Essential oils are now so easily available in the market that we’re sure you’ve at least heard of them if not bought or used them yourself. But in case you didn’t know, essential oils are concentrated plant extracts that are made by steaming or cold-pressing different parts of a plant like fruit, flower, leaves or bark.
The purpose of this process is basically to capture the fragrance of the plant but it can often take a huge amount of said plant to create a small bottle of fragrant essential oil - and hence the price of these oils can be high as well. The way these essential oils are made matters a lot since only the ones that are chemical-free are considered to be of the best quality.
Essential oils and aromatherapy
Most commonly, essential oils are used in aromatherapy, a type of alternative medicine that has been around for centuries. According to Johns Hopkins Medicine, the fragrance of essential oils is believed to travel from the nose to the brain via the olfactory nerves to impact the amygdala, which is the emotional centre of the brain. In aromatherapy practice, essential oils are either inhaled via diffusers or used in massage oils. Bath salts with essential oils may also be used to create a soothing sensation.
Allergic reactions to essential oils
Despite being natural, the use of essential oils can pose some health risks too. It’s important to remember that essential oils should not be ingested directly. This apart, some people can also have an allergic reaction to essential oils on topical application. This is especially true for those who have sensitive skin or suffer from skin diseases like dermatitis. Cinnamon bark oil, oregano oil, jasmine oil, lemongrass oil and chamomile oil are some essential oils that are more likely to cause a reaction.
This is precisely the reason why it’s advisable that you dilute the essential oil in a carrier oil - or buy one that is already a bit diluted and ready for use - and first do a skin patch test. Apply the oil on a small patch of skin and wait for a few hours or a day. If rashes, hives or itchiness show up then go to a doctor and avoid using that essential oil. Usually, lavender oil, tea tree oil, peppermint oil and lemon oil are considered to be safest for use.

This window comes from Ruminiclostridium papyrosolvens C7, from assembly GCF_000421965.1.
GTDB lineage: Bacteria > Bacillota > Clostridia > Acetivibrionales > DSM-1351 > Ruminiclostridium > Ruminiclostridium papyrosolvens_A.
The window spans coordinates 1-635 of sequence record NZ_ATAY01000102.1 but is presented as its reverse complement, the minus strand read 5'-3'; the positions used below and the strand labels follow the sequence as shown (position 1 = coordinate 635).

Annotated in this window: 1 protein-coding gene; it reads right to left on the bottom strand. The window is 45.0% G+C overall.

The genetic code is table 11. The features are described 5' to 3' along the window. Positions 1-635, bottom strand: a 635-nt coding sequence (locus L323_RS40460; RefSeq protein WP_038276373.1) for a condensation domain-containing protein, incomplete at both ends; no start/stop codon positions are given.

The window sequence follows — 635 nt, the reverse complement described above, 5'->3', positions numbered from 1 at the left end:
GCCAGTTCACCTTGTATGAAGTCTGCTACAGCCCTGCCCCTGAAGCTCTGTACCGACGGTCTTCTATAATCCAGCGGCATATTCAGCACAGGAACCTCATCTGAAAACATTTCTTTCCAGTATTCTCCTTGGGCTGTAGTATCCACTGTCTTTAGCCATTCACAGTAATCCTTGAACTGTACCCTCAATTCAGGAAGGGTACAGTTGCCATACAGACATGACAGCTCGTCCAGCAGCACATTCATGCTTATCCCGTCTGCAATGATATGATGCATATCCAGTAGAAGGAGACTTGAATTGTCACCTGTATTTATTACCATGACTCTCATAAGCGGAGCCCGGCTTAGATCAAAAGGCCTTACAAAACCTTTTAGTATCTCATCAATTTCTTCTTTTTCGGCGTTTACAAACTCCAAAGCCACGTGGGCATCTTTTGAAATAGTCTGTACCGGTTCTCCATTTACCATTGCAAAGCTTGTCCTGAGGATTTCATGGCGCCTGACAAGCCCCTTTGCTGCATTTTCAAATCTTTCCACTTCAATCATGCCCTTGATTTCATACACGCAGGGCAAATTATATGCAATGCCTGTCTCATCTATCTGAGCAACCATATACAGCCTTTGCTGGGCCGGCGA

Benefits of essential oils
Research supporting the therapeutic benefits of essential oils is scarce and yet people seem to believe there are a number of benefits associated with using them. The following are some such benefits:
- Studies show that using essential oils for a massage may help relieve stress and anxiety better.
- A traditional Persian herbal remedy recommends the application of chamomile and sesame oil can relieve headaches. A similar Indian remedy suggests the use of coconut or amla oil for headaches.
- Inhaling lavender oil via diffusers or incense sticks is often associated with better sleep quality.
- Peppermint oil and tea tree oil have antimicrobial properties and their application on the skin is associated with clearing the skin and getting rid of acne.
- Essential oils can also be used to make mosquito and insect repellants. Citronella oil, for example, is considered to be very effective in this case.
For more information, read our article on Tea tree oil.
Health articles on News18 are written by myUpchar.com, India’s first and biggest resource for verified medical information. At myUpchar, researchers and journalists work with doctors to bring you information on all things health.